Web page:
Director Steven Spielberg, author Peter Benchley, producers David Brown and Richard D. Zenuck, screenwriter Carl Gottlieb, production designer Joe Alves, former Universal MCA president Sid Steinberg and stars Roy Scheider and Richard Dreyfuss reflect about making 'Jaws'. This comprehensive documentary takes you from the acquisition of rights to the novel, through pre-production, filming and post-production as the cast and crew recollect stories and tales from the making of the movie. With behind the scenes footage from the actual 1974 shoot, the cast and crew regale you with tales from the sea, the troubles with the shark and how some of the famous scenes and lines came to be in the picture. For 'Jaws' fans this is completely fascinating and a complete joy to watch.

Jaws Archives

View the storyboards for the 'Opening Credits & Chris's Death', 'The death of the Kinder boy', 'Elton's death', 'Hooper's death/new fate' and 'Final confrontation'. These storyboards are by production designer Joe Alves.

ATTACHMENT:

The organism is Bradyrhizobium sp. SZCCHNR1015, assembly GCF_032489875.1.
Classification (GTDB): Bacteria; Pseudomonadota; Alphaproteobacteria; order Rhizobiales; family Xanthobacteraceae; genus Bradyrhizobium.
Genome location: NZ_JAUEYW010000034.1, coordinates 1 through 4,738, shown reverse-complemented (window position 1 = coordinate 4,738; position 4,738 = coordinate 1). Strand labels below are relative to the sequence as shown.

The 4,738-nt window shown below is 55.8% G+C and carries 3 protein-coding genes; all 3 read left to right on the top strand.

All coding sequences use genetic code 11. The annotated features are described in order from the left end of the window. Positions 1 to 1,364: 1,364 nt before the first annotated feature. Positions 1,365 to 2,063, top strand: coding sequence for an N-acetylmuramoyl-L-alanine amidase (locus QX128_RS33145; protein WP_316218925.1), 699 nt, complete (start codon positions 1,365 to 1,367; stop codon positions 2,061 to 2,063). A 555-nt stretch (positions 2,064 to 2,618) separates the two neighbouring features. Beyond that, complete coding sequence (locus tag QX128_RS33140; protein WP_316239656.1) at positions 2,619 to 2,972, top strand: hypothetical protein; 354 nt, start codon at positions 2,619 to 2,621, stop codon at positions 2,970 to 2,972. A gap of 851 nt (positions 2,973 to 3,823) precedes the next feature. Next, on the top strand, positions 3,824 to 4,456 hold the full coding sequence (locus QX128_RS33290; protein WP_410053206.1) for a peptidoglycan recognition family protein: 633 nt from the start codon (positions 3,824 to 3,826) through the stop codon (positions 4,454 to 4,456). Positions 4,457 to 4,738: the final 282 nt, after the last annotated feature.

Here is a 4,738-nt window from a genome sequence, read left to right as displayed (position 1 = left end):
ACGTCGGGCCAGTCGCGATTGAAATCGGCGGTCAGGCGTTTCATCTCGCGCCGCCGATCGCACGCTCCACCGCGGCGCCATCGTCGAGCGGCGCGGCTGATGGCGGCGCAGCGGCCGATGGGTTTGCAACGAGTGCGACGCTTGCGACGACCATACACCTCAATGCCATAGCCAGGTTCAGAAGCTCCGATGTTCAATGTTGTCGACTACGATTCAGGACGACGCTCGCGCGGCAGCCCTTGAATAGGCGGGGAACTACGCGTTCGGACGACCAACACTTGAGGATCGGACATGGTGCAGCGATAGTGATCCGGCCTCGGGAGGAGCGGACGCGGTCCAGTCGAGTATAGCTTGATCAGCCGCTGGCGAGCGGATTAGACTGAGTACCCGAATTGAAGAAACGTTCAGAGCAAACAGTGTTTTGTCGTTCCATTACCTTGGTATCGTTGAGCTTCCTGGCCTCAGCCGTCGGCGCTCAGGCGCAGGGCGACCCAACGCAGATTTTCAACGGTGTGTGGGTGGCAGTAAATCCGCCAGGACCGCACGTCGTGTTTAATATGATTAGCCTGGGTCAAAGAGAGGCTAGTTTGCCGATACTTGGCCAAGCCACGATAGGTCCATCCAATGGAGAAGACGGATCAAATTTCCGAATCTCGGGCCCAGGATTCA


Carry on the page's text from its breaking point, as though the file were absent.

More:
Production Photographs
Behind the scenes and publicity shots from 'Jaws' including shots of Steven Spielberg directing and interacting with the cast and crew.

Marketing Jaws
View 'posters & ads', 'lobby cards', 'books', 'magazines' and 'marketing toys' that accompanied the 1975 release.

Jaws Phenomenon
View posters and lobby cards promoted the worldwide release of the film.


Despite been very similar to the 25th anniversary release of the film, this re-release is still exceptional and a great to celebrate 30 years of been scared to go back into the water. The extended documentary is superb, offering insights into the movie and what it was like to make a blockbuster in the 1970s. The deleted scenes are also good but the question is when is Steven Spielberg ever going to do a commentary track? This is a great package but those fans that brought the 25th anniversary set should think about laying out again for an extra hour on the documentary.